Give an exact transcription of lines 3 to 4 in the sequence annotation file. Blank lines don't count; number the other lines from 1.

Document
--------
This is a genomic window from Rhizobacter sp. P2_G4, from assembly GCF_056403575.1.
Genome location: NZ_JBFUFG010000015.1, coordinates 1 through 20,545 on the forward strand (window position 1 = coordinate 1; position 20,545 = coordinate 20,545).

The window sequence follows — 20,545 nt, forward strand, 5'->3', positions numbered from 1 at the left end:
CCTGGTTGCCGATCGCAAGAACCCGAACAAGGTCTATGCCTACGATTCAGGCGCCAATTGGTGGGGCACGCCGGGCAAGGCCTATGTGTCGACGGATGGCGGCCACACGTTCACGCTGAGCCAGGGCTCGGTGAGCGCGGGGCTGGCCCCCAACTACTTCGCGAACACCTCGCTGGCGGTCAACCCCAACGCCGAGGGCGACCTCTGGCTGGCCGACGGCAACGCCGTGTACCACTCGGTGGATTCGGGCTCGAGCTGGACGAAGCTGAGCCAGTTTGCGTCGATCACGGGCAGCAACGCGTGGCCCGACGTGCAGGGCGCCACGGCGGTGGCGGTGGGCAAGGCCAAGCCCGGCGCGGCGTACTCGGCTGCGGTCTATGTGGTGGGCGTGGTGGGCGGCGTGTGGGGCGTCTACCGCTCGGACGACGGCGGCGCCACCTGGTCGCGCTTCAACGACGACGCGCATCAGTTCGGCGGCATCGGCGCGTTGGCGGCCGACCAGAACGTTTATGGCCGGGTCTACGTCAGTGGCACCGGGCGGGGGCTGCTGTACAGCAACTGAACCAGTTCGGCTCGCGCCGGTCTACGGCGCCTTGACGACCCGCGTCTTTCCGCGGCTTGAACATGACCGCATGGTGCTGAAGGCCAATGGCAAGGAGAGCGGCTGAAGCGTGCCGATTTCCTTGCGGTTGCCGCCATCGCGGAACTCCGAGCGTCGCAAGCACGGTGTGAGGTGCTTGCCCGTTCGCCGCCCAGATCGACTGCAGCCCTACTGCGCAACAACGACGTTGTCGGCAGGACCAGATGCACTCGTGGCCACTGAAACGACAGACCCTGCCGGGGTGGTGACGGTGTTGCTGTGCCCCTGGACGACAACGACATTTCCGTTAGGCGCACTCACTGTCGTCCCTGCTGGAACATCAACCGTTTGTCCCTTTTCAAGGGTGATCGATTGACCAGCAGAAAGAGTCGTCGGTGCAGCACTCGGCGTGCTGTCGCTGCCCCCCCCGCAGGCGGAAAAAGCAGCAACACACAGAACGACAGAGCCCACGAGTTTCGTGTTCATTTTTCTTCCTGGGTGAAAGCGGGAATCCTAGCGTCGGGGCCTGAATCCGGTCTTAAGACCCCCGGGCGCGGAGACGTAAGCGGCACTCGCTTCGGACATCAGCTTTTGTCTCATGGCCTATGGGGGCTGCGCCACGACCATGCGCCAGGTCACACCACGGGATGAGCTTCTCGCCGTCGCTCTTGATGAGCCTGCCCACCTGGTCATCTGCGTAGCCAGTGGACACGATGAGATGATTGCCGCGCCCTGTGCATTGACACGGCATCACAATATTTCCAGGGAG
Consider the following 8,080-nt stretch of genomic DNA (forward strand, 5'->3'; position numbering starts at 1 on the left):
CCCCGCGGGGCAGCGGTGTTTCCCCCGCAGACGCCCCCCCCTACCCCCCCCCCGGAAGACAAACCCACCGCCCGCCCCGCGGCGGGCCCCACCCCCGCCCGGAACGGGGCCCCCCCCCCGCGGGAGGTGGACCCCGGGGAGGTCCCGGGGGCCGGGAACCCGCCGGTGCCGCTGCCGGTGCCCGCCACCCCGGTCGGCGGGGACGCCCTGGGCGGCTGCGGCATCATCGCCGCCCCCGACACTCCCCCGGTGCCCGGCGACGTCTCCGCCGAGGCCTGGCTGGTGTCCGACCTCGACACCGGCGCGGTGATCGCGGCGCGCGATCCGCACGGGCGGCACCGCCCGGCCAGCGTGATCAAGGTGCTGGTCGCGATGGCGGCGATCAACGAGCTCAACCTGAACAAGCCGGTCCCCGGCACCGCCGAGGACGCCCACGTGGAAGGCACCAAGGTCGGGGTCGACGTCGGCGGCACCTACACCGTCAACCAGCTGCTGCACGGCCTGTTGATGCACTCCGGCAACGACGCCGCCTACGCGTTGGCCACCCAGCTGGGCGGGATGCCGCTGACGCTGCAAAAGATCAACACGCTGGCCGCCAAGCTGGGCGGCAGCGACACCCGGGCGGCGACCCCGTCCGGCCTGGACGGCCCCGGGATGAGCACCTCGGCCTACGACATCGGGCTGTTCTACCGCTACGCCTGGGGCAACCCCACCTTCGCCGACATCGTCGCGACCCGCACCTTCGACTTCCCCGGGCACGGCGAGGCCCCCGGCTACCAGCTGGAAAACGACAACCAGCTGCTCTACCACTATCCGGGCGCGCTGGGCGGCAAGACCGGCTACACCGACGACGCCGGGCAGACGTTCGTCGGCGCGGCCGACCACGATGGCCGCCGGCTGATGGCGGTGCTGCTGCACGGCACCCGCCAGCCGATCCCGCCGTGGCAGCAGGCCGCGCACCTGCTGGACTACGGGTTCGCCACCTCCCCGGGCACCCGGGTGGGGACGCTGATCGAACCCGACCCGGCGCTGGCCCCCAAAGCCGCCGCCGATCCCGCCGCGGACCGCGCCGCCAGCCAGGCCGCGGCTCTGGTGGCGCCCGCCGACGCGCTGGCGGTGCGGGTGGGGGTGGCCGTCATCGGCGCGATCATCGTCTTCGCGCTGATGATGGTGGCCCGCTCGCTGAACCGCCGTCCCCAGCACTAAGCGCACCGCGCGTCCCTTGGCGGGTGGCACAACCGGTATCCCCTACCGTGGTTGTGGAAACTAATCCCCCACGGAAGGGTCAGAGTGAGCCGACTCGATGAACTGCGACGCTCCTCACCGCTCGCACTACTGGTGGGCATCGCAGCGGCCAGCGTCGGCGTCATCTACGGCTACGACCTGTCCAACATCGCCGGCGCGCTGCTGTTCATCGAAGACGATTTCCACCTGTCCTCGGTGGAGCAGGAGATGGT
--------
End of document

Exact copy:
The window sequence follows — 20,545 nt, forward strand, 5'->3', positions numbered from 1 at the left end:
CCTGGTTGCCGATCGCAAGAACCCGAACAAGGTCTATGCCTACGATTCAGGCGCCAATTGGTGGGGCACGCCGGGCAAGGCCTATGTGTCGACGGATGGCGGCCACACGTTCACGCTGAGCCAGGGCTCGGTGAGCGCGGGGCTGGCCCCCAACTACTTCGCGAACACCTCGCTGGCGGTCAACCCCAACGCCGAGGGCGACCTCTGGCTGGCCGACGGCAACGCCGTGTACCACTCGGTGGATTCGGGCTCGAGCTGGACGAAGCTGAGCCAGTTTGCGTCGATCACGGGCAGCAACGCGTGGCCCGACGTGCAGGGCGCCACGGCGGTGGCGGTGGGCAAGGCCAAGCCCGGCGCGGCGTACTCGGCTGCGGTCTATGTGGTGGGCGTGGTGGGCGGCGTGTGGGGCGTCTACCGCTCGGACGACGGCGGCGCCACCTGGTCGCGCTTCAACGACGACGCGCATCAGTTCGGCGGCATCGGCGCGTTGGCGGCCGACCAGAACGTTTATGGCCGGGTCTACGTCAGTGGCACCGGGCGGGGGCTGCTGTACAGCAACTGAACCAGTTCGGCTCGCGCCGGTCTACGGCGCCTTGACGACCCGCGTCTTTCCGCGGCTTGAACATGACCGCATGGTGCTGAAGGCCAATGGCAAGGAGAGCGGCTGAAGCGTGCCGATTTCCTTGCGGTTGCCGCCATCGCGGAACTCCGAGCGTCGCAAGCACGGTGTGAGGTGCTTGCCCGTTCGCCGCCCAGATCGACTGCAGCCCTACTGCGCAACAACGACGTTGTCGGCAGGACCAGATGCACTCGTGGCCACTGAAACGACAGACCCTGCCGGGGTGGTGACGGTGTTGCTGTGCCCCTGGACGACAACGACATTTCCGTTAGGCGCACTCACTGTCGTCCCTGCTGGAACATCAACCGTTTGTCCCTTTTCAAGGGTGATCGATTGACCAGCAGAAAGAGTCGTCGGTGCAGCACTCGGCGTGCTGTCGCTGCCCCCCCCGCAGGCGGAAAAAGCAGCAACACACAGAACGACAGAGCCCACGAGTTTCGTGTTCATTTTTCTTCCTGGGTGAAAGCGGGAATCCTAGCGTCGGGGCCTGAATCCGGTCTTAAGACCCCCGGGCGCGGAGACGTAAGCGGCACTCGCTTCGGACATCAGCTTTTGTCTCATGGCCTATGGGGGCTGCGCCACGACCATGCGCCAGGTCACACCACGGGATGAGCTTCTCGCCGTCGCTCTTGATGAGCCTGCCCACCTGGTCATCTGCGTAGCCAGTGGACACGATGAGATGATTGCCGCGCCCTGTGCATTGACACGGCATCACAATATTTCCAGGGAG